At today’s Financial Services Committee hearing entitled, “How to Create a More Robust and Private Flood Insurance Marketplace,” Congresswoman Maxine Waters (D-CA), Ranking Member of the Committee on Financial Services, discussed private sector involvement in the flood insurance market.
Ranking Member Waters was encouraged by the discussion to improve the Flood Insurance Market Parity and Modernization Act, H.R. 2901, but underscored some concerns she has, while advocating for a bipartisan bill that “will give lenders clarity and protect consumers.”
Full text of her remarks, as prepared for delivery, is below.
Thank you Mr. Chairman and welcome to all of our witnesses today. We are here to discuss private sector involvement in the flood insurance market.
I certainly believe that there is an important role for the private market to play, and I am particularly interested in the bill we will be discussing today by Representatives Ross and Murphy.
I commend both of these Members for their work on this important legislation, and I hope that we can move forward with a bipartisan bill that will give lenders clarity and protect consumers.
Moreover, I am pleased that Reps. Murphy and Ross have expressed an interest in working with me to address the few concerns that I have with this otherwise thoughtful piece of legislation.
While I am encouraged by ongoing discussions to improve this legislation, I do want to state some concerns for the record.
First, we must maintain adequate federal oversight. The federal mandatory purchase requirement is as much about protecting borrowers as it is about protecting our federal banking and housing regulators, and the U.S. taxpayer. Our regulators must have the authority to set necessary requirements on the private companies from which they will be required to accept coverage.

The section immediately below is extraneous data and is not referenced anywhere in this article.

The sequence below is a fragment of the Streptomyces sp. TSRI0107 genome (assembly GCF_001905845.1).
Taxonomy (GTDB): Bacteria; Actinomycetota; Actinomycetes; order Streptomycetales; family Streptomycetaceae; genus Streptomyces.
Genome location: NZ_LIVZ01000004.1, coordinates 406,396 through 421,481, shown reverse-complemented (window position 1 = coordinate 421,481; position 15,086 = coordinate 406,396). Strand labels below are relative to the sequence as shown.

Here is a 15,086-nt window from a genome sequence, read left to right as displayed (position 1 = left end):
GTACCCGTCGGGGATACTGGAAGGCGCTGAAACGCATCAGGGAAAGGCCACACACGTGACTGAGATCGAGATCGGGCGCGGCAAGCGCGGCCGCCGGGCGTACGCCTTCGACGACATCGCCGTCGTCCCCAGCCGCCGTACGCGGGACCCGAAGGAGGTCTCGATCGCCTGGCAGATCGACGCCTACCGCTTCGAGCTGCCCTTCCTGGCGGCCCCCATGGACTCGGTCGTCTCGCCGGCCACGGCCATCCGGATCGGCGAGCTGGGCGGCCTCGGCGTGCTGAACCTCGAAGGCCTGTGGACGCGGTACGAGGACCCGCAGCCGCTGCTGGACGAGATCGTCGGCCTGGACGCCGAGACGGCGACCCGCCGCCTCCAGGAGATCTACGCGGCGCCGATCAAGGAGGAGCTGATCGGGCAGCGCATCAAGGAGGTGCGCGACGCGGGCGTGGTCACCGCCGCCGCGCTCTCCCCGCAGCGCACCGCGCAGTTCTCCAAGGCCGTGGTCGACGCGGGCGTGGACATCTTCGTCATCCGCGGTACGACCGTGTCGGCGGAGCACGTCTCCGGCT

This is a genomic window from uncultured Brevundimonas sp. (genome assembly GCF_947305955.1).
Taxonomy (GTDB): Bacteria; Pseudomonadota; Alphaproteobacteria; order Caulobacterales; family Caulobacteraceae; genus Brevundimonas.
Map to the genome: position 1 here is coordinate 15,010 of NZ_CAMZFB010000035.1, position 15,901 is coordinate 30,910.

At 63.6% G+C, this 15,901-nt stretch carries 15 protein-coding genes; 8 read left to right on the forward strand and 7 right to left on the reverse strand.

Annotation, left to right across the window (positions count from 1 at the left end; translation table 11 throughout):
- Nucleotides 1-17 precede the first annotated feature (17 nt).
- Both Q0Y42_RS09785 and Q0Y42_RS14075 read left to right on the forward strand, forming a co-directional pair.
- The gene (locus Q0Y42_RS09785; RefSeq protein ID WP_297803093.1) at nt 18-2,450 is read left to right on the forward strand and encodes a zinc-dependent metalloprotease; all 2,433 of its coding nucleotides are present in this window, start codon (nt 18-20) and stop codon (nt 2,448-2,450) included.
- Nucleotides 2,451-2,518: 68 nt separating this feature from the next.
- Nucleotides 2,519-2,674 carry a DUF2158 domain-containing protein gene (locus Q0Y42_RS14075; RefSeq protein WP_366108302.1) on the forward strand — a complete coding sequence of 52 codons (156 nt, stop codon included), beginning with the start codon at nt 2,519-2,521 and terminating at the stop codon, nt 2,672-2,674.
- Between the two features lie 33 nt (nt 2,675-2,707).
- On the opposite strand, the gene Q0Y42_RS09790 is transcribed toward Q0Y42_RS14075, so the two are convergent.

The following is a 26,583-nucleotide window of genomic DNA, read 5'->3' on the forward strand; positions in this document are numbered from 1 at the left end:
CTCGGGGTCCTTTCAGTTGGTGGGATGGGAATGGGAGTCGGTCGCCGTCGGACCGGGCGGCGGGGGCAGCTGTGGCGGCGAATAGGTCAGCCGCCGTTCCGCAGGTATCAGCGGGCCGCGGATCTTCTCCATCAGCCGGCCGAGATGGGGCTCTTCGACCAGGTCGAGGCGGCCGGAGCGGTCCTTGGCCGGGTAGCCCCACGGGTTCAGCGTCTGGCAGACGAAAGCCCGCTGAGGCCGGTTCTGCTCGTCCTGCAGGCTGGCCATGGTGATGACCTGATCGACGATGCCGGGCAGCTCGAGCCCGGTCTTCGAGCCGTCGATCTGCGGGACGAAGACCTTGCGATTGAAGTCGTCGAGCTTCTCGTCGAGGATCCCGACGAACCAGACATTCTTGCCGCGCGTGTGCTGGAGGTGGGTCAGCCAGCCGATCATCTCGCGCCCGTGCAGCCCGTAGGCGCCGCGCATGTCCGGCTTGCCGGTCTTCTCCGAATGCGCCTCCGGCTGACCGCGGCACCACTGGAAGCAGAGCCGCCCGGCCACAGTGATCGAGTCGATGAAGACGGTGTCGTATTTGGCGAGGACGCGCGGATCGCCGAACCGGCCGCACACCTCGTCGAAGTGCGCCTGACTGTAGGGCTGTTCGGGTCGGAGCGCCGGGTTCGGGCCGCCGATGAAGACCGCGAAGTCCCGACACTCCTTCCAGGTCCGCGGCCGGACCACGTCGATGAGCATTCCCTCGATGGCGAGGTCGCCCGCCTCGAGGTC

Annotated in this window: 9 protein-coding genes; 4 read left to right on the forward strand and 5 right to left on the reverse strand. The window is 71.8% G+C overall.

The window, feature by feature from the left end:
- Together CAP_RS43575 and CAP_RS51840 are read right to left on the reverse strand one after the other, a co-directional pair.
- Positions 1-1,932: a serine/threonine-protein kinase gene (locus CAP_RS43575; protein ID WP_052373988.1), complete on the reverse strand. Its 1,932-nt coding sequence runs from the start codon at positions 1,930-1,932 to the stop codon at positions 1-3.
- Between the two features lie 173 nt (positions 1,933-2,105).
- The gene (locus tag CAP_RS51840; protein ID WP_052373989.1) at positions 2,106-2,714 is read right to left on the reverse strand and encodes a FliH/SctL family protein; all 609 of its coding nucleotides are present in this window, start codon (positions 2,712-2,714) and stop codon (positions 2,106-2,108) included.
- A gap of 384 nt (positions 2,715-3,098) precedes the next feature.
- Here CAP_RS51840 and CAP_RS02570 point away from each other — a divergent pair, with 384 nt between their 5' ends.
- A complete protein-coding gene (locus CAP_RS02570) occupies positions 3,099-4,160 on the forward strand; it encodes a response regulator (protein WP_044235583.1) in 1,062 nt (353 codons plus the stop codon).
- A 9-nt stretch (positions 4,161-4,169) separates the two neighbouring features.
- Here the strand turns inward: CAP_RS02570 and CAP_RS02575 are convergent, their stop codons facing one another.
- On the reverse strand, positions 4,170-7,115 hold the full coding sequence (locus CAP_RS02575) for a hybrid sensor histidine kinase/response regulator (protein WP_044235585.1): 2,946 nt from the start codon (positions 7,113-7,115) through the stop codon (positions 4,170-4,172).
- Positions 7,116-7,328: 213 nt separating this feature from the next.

Second, we must be mindful not to eliminate important consumer protections as we expand this market. At a minimum, it does not make sense to eliminate disclosures that borrowers currently receive. Additionally, insurance contracts and rates should be reviewed and regulated by state regulators, which does not occur in the surplus lines market.
Lastly, the surplus lines market currently provides most of the available private flood insurance, but a large portion of this is for excess coverage, which only provides coverage above and beyond the NFIP policy.
I have some concerns about the ability and willingness of surplus lines carriers to cover first-dollar losses. And these carriers are not able to access state guaranty funds. I worry that when disaster strikes, our policyholders, lenders, and regulators will be left holding the bag. The surplus lines market does play an important role and should continue to provide the coverage it already does, particularly to commercial buyers. However, as we move forward we must ensure that the average consumer will be protected.
In spite of these concerns, I remain hopeful that with modest changes to the bill, we can achieve broad, bipartisan consensus. I look forward to continuing discussions to improve this legislation and quickly consider it on the House floor.
Thank you, and I yield back the balance of my time.